Taking the Temperature of Dr. Copper

Evaluating the use of the metal as a leading market indicator

Corrected 2021-08-30

An earlier copy of this article used data that was incorrect. The trailing returns were referred to rather than the forward returns, which showed a weak but statistically significant relationship. This new result shows no relationship.

Copper is affectionately called “Dr. Copper” by macro traders. It’s a raw material used in the manufacture of many products. If there is high demand for this input material, then the idea is that this demand is likely pulled by a high demand for the products it makes.

In this article I want to explore and quantify that relationship.

Bayesian Estimation Results

I compared the trailing return of nearby roll-adjusted copper futures with the forward return of the S&P 500 index and the Russell 2000 index. Using equal periods for trailing and forward return, the largest effect I found was for a 14 trading day period. The Russell 2000 was about twice as sensitive to copper than the S&P 500 and Dow indices.

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The difference of means image is the result of categorizing index returns as belonging to high or low copper return regimes and separately estimating their distributions.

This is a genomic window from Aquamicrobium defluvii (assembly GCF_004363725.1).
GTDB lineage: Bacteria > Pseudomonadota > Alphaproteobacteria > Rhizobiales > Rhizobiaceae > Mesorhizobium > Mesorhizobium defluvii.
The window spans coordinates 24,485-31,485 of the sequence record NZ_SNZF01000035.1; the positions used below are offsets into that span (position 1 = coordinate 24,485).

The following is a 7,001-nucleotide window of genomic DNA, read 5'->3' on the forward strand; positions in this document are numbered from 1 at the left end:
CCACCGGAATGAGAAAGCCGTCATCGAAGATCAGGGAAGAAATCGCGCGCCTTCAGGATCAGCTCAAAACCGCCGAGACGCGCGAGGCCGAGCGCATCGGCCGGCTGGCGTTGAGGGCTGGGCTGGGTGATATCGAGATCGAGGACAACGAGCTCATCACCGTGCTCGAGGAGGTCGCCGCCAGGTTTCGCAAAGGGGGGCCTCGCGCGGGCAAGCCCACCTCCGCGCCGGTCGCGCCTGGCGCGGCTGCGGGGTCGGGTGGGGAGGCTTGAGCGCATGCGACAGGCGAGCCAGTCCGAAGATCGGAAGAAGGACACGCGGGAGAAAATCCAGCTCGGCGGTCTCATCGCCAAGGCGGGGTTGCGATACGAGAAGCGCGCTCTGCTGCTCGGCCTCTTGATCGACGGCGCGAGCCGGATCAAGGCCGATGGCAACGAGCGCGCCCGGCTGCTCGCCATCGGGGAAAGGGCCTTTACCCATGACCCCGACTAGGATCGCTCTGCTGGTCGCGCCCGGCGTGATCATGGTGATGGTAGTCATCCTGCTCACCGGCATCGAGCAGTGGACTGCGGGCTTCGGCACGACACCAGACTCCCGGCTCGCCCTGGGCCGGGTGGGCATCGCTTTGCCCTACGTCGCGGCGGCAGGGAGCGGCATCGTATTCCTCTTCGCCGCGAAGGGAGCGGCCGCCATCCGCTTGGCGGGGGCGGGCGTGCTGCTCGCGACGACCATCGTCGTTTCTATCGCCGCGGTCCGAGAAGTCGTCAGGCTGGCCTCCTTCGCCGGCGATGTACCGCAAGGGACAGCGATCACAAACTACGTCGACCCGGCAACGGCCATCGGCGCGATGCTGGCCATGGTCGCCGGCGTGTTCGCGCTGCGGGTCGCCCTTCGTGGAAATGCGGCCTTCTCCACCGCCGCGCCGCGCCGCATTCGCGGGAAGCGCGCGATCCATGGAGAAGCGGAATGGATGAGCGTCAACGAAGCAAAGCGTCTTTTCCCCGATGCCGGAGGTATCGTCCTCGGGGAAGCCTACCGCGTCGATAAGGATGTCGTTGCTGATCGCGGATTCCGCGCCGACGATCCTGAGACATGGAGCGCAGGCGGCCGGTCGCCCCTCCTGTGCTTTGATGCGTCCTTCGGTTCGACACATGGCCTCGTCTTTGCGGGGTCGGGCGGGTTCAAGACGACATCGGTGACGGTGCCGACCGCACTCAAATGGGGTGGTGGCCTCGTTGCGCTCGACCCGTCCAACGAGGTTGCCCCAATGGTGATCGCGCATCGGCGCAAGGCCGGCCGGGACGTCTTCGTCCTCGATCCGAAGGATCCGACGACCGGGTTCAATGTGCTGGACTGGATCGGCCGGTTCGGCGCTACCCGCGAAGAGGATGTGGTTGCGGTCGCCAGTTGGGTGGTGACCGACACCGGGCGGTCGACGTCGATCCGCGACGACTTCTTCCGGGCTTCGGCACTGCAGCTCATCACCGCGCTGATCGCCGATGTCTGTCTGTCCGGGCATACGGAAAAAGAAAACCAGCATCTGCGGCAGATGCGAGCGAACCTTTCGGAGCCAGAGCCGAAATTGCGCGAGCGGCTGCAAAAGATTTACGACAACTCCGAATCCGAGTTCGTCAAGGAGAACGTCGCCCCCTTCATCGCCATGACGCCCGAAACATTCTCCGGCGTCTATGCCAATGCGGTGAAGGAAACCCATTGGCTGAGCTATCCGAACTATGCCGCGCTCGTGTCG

The posterior distribution indicates that the Russell 2000 returns in a high copper return regime follow a distribution that is on average, the same as the returns in a low copper return regime. In other words: there’s no difference, on average.

That basically invalidates the narrative, but we can do better. Let’s dig deeper.

This scatter shows the same lack of relationship. If you traded on this narrative alone, you’d get yourself in trouble. As of this writing the trailing 14 day return in front month copper is about -8.8%; the regression above implies that the return in the Russell over the next 14 trading days should be between -14.8% and +17.2% with a dubious-looking 97% credibility. That credibility is based only on observed values: it’s probably wrong1.

Check the outliers around the current implied forward range; they are widow-makers. Trading based on this kind of regression is extremely dangerous.


On average, equity markets do not seem to follow copper. Also on average, the chamber of a revolver used in Russian roulette is empty. COMEX copper futures are physically settled contracts for future delivery of the metal. The price is affected by supply, demand, and financing factors. It is not a one-dimensional barometer for demand. Low supply would increase prices, and this would not be intrinsically bullish equities.

Treating it as harbinger of good or bad fortune is foolish. There is no free lunch; you’ll have to do your homework and dig into the supply/demand relationship to sharpen it into something useful.

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It doesn’t quite look it, but that credibility interval is set such that it will contain 97% of the observed data; I’m not just doing ±2σ.